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Self-Determination Theory

  • By: Arlen C. Moller, Edward L. Deci & Richard M. Ryan
  • In: Encyclopedia of Social Psychology
  • Edited by: Roy F. Baumeister & Kathleen D. Vohs
  • Subject:Social Psychology (general)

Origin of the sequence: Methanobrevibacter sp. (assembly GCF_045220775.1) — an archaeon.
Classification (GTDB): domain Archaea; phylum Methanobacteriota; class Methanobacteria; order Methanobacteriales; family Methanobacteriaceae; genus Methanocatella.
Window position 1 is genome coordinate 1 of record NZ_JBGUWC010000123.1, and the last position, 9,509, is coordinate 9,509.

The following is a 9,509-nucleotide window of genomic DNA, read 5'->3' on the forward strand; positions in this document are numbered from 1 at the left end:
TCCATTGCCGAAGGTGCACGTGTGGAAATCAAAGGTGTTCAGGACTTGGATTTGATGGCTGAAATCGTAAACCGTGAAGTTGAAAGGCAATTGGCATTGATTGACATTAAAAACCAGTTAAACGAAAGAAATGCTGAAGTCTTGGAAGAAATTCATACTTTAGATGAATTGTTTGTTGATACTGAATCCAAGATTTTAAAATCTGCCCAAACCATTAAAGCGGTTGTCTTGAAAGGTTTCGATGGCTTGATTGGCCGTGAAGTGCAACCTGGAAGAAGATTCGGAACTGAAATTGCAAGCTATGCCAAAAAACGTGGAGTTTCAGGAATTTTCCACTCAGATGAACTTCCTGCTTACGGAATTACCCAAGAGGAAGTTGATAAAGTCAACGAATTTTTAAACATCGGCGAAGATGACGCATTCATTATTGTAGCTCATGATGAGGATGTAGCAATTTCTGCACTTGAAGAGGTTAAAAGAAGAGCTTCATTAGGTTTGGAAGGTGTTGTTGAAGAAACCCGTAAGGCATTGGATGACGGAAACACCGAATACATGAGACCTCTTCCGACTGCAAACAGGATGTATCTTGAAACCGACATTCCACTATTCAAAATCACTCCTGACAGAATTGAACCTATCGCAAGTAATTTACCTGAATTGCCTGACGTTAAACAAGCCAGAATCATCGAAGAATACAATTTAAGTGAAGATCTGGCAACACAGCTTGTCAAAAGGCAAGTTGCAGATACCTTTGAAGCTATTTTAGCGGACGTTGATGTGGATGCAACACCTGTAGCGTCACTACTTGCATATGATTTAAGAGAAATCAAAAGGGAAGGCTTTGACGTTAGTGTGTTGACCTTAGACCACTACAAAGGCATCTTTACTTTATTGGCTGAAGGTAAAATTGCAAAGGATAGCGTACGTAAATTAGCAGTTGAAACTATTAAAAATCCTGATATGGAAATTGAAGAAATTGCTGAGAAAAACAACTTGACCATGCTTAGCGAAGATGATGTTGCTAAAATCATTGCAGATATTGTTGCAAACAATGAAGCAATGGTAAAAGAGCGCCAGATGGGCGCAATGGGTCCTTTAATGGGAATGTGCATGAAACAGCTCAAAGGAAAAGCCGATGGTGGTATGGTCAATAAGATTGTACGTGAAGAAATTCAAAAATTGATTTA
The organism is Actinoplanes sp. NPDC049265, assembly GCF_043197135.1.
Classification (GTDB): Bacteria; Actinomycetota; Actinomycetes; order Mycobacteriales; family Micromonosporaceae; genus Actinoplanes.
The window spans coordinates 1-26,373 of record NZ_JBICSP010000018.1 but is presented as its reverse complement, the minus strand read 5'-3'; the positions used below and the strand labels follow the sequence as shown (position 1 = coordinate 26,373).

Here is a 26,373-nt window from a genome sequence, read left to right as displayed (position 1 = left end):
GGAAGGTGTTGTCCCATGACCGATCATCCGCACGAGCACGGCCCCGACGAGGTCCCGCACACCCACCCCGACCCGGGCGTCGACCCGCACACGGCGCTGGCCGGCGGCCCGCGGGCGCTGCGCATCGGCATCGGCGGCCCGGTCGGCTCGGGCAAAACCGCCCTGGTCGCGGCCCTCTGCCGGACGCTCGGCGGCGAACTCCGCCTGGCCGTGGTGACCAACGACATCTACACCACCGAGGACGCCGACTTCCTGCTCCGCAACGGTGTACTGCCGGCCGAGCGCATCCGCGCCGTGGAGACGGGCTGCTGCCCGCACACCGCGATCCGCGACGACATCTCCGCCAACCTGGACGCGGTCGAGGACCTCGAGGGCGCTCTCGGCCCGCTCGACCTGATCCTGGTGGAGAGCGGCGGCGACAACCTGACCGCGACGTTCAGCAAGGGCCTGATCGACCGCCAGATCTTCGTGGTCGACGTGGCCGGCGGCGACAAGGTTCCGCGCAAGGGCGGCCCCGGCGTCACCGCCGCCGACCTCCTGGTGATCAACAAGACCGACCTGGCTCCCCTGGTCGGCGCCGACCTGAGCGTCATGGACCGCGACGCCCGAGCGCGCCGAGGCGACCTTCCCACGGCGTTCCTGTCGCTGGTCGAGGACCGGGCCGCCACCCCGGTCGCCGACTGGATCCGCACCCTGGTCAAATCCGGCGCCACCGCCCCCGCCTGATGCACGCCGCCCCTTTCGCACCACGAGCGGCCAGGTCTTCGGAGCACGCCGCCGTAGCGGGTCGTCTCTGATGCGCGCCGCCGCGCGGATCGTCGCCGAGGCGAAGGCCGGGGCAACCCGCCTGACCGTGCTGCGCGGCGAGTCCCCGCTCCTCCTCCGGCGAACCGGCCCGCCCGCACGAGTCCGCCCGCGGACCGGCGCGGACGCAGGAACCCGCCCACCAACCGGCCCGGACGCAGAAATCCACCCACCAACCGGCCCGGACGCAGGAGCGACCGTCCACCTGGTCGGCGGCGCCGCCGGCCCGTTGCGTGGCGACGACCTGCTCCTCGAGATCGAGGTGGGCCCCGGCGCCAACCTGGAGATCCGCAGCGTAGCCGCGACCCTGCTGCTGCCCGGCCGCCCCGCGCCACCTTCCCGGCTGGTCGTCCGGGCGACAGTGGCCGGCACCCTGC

The self-determination theory (SDT), formulated by Edward L. Deci and Richard M. Ryan, is a broad theory of human motivation for which the concept of basic or universal psychological needs for competence, relatedness, and self-determination and the differentiation of types of motivation (autonomous, controlled) are central and defining features. SDT posits that the type, rather than amount, of motivation is the more important predictor of outcomes, and that the type of motivation is determined by the degree of satisfaction of the basic needs. The theory predicts, and empirical evidence has confirmed, that satisfaction of the basic needs, and being motivated autonomously, are associated with important positive outcomes, such as enhanced well-being, improved learning, and greater persistence. Studies also show that when authority figures are ...

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